If you weren't paying close attention, you probably missed the climax of the Volkswagen and Porsche union. After three years of trying to plan the perfect wedding – and by "perfect" we mean one in which VW didn't have to pay $1.9 billion in tax on the transaction – and two years in which Porsche inadvertently played Bridezilla, the consummation has resulted in matter-of-fact announcements and a jargon-filled press release from VW.
After five months of finessing the deal, Volkswagen and Porsche Holding SE have figured out how to sidestep the tax man: VW's €4.5 billion purchase of the remaining 50.1-percent stake in Porsche's sports car unit was going to mean a tax liability of €1.5 billion ($1.9B U.S.) due to the Baden-Württemberg Finance Ministry. Volkswagen was going to be on the hook for that, and the amount threatened to scuttle the deal.
It's been a whole three weeks since we checked in with Volkswagen's takeoever of Porsche, and the most recent news wasn't so good: investors filed a $2.6 billion suit against Porsche over the Stuttgart maker's attempt to gobble up VW. Those same investors also filed an arbitration application against Volkswagen. That hasn't stopped a VW executive from saying that its ownership of Porsche could finally be concluded this year, according to a report in Der Spiegel.
Cue Ennio Morricone and the symphonic accompaniment to the endgame: VW has officially taken a 49.9% stake in Porsche. VW paid €3.9 billion ($5.75B U.S.) for its cut, "based on the enterprise value for Porsche AG calculated under a careful due diligence and valuation procedure." That's a few shades more than the €3.3 billion amount VW was saying it would pay a few months ago.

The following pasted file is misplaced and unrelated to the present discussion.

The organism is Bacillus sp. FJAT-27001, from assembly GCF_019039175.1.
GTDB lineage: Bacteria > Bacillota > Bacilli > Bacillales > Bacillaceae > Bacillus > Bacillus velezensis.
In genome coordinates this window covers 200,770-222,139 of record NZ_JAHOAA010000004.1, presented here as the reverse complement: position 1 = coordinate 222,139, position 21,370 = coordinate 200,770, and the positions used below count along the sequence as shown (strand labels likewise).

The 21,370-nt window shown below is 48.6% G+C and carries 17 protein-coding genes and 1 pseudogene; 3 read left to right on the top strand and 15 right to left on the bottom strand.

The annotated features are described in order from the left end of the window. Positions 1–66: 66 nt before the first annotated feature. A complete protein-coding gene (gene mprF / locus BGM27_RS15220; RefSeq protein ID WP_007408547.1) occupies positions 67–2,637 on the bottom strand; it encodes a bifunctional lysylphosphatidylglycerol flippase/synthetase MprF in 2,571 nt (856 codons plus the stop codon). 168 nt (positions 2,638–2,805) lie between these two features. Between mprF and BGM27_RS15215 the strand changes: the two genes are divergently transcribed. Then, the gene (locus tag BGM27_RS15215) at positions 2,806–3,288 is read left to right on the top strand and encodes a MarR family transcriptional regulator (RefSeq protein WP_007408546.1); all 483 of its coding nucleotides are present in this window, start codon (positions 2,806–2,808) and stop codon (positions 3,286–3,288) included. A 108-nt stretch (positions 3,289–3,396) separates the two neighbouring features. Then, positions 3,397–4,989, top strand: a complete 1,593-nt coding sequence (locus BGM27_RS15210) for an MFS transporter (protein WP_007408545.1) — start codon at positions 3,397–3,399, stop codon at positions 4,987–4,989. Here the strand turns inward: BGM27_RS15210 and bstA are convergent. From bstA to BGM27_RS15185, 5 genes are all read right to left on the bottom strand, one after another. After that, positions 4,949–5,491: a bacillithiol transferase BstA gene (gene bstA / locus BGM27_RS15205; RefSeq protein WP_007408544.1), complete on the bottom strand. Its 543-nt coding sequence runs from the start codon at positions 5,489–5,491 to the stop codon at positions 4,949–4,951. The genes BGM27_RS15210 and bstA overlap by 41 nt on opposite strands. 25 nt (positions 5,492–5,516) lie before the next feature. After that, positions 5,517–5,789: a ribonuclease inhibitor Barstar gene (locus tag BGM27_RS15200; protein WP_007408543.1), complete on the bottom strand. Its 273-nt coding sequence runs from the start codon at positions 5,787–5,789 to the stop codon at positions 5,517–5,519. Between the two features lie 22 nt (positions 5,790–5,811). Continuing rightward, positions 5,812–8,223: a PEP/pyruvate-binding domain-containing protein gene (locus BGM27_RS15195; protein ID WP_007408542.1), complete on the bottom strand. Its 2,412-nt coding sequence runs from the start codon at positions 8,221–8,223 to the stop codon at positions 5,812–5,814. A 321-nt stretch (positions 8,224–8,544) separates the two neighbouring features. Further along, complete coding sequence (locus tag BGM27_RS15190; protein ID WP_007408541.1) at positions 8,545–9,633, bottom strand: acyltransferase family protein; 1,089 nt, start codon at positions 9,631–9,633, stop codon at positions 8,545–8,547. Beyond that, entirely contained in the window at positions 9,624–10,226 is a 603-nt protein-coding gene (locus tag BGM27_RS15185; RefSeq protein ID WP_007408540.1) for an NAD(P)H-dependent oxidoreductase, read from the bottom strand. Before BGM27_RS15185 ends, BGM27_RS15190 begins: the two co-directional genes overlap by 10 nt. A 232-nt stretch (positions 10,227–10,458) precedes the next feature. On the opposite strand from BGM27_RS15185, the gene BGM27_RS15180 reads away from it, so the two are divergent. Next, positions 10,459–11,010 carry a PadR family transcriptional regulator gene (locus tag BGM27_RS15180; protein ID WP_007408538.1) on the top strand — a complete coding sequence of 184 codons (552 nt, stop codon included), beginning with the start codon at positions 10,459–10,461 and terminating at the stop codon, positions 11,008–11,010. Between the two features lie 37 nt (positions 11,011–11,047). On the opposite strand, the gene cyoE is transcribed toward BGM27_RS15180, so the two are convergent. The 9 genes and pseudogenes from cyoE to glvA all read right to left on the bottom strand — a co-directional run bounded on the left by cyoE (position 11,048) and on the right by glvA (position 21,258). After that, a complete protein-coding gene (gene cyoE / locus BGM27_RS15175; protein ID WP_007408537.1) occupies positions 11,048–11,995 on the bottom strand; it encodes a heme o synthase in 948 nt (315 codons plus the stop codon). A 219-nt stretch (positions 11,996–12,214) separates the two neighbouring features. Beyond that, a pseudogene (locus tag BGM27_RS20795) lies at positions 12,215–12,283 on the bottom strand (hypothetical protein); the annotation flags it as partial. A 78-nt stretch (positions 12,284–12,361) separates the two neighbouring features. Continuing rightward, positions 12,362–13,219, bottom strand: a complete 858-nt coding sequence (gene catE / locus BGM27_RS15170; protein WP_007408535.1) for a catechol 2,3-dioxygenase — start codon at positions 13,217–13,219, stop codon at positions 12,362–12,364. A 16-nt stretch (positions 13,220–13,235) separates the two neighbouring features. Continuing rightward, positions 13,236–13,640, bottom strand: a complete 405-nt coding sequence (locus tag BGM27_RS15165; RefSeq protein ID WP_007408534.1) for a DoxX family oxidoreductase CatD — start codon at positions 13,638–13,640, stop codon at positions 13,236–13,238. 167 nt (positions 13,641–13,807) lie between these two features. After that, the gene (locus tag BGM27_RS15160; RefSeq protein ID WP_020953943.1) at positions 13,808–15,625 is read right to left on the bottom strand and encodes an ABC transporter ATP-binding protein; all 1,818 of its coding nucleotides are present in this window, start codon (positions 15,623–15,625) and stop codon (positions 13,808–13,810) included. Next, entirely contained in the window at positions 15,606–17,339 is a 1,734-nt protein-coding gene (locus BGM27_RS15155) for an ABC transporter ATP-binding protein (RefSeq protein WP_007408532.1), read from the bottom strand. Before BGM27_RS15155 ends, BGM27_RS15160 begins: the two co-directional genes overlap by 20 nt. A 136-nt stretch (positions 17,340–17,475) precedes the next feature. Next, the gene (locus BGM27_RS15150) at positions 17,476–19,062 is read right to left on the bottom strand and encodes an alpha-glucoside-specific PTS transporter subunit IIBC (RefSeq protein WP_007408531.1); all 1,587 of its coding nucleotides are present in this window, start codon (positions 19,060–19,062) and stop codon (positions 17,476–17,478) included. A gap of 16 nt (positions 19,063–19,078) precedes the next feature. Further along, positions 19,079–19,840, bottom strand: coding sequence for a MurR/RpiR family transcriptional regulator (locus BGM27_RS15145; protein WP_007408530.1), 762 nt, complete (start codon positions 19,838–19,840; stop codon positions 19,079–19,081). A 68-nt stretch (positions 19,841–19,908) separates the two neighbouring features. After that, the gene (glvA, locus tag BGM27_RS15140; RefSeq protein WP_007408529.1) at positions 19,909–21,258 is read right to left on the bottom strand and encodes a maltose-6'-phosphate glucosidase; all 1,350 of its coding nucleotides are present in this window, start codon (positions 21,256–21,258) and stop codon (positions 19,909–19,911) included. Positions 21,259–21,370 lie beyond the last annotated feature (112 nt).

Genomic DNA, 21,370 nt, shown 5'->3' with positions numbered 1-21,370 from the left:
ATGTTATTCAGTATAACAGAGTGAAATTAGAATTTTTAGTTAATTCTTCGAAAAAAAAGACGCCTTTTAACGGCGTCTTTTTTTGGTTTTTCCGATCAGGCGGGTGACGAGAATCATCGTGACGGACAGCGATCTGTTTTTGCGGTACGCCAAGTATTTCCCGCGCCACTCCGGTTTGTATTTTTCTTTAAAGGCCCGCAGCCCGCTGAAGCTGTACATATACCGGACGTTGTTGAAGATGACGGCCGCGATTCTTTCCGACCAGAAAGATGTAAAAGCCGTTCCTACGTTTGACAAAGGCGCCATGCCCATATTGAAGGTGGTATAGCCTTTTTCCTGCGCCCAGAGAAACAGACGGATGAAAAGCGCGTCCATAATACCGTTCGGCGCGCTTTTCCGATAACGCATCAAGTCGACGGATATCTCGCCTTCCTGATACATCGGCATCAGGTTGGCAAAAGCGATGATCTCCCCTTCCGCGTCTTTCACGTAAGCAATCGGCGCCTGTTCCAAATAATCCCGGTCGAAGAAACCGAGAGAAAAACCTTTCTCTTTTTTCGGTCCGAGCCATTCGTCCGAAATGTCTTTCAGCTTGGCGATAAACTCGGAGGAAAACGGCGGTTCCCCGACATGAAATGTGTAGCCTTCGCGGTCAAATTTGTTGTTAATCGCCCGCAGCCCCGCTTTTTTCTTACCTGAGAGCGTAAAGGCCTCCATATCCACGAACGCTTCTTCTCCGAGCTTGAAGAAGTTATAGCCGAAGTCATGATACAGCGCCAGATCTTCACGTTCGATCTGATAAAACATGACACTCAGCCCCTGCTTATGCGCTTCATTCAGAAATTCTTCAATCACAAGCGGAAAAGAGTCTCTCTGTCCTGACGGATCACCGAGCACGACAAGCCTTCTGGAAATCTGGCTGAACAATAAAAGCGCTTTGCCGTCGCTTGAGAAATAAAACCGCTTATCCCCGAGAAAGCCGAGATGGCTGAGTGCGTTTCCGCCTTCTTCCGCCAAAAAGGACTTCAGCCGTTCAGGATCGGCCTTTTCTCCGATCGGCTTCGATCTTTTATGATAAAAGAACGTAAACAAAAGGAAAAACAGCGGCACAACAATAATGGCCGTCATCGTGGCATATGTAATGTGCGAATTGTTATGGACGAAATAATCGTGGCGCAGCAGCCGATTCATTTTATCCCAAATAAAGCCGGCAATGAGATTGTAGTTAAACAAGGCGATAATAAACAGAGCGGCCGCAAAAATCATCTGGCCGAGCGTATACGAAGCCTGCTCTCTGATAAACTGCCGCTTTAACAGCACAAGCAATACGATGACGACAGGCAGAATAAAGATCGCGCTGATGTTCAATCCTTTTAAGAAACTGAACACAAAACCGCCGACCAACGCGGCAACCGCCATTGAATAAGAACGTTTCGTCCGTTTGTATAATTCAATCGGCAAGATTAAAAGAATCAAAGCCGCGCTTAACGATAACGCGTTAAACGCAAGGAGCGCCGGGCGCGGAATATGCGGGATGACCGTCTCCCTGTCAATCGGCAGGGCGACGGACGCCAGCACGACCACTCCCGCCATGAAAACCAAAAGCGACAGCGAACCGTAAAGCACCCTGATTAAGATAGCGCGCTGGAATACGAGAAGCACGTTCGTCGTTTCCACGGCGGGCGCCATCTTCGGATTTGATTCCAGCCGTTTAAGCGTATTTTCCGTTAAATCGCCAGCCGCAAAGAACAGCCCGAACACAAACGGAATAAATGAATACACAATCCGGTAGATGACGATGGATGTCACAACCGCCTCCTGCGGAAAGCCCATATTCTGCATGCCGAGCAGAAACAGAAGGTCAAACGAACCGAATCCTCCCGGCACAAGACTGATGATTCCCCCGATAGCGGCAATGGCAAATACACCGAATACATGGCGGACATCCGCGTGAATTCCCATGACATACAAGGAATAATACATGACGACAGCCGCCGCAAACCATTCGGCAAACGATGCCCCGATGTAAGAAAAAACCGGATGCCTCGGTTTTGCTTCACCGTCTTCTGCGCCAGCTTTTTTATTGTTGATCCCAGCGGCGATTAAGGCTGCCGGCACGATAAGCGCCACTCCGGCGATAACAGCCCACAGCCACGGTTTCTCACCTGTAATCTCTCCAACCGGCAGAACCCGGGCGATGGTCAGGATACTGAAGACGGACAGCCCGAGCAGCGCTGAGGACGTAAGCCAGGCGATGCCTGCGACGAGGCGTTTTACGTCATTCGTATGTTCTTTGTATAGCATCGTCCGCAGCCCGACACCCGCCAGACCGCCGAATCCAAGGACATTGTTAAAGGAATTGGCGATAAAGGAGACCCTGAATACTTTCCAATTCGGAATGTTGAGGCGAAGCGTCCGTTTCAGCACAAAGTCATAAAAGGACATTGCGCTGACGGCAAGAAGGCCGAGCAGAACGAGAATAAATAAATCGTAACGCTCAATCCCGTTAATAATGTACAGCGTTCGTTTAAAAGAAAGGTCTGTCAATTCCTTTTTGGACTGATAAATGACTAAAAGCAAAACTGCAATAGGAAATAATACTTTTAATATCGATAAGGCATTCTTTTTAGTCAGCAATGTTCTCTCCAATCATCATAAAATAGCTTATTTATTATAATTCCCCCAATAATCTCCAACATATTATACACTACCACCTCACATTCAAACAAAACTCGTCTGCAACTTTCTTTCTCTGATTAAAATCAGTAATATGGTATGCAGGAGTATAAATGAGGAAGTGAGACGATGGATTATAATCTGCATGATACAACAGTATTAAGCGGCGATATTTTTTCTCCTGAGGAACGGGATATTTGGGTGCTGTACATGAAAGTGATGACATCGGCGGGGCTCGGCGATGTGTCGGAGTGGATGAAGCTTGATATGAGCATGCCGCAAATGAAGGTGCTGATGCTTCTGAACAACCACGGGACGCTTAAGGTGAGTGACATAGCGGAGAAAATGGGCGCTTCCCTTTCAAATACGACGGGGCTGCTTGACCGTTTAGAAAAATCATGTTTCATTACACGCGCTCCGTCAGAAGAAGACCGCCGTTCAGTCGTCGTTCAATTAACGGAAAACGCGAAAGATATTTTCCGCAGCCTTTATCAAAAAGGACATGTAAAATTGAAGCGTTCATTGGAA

Remember the Porsche 914? Most Porschophiles do, although some choose to forget the mid-engined sportscar built from 1969 through 1976. But the four-cylinder model was something of a sales success for the German automaker, handily outpacing the firm's range-topping 911 series throughout its model run. Might we see a return of the entry-level Porsche, once again with a little help from Volkswagen?
When Volkswagen and Porsche sat down at dinner to discuss which one was going to eat the other one, they forgot to invite the German tax man. After VW came to terms with Porsche to take a 49.9% stake in the Stuttgart sports car maker for €8 billion (around $11.4 billion U.S.), the parties discovered there would be a €3 billion ($4.26B) tax bill on top of that.
The way things read, Porsche might not have to get a merger deal done with Volkswagen, but it would appear to be in the carmaker's best interests if it does. The holdup seems to be Porsche – since VW still doesn't know what Porsche's financial situation is, talks broke down earlier this week. VW's labor leader, who has a seat on VW's board, has also said he doesn't want to speak to Porsche again until Porsche tells everyone what it really has in mind.
Looks like Porsche won't be feasting on more shares of VW for Thanksgiving. Porsche has apparently decided to postpone its move to buy a majority stake in Volkswagen due to the global economic crisis. CEO Wendelin Wiedeking said he still wants that 75% share of VW, but that it's just too difficult at the moment. It doesn't help that VW shares are trading for "economically ridiculous" prices according to Porsche finance chief Holger Haerter. Porsche shares are trading at 57.261 euros, while VW wa
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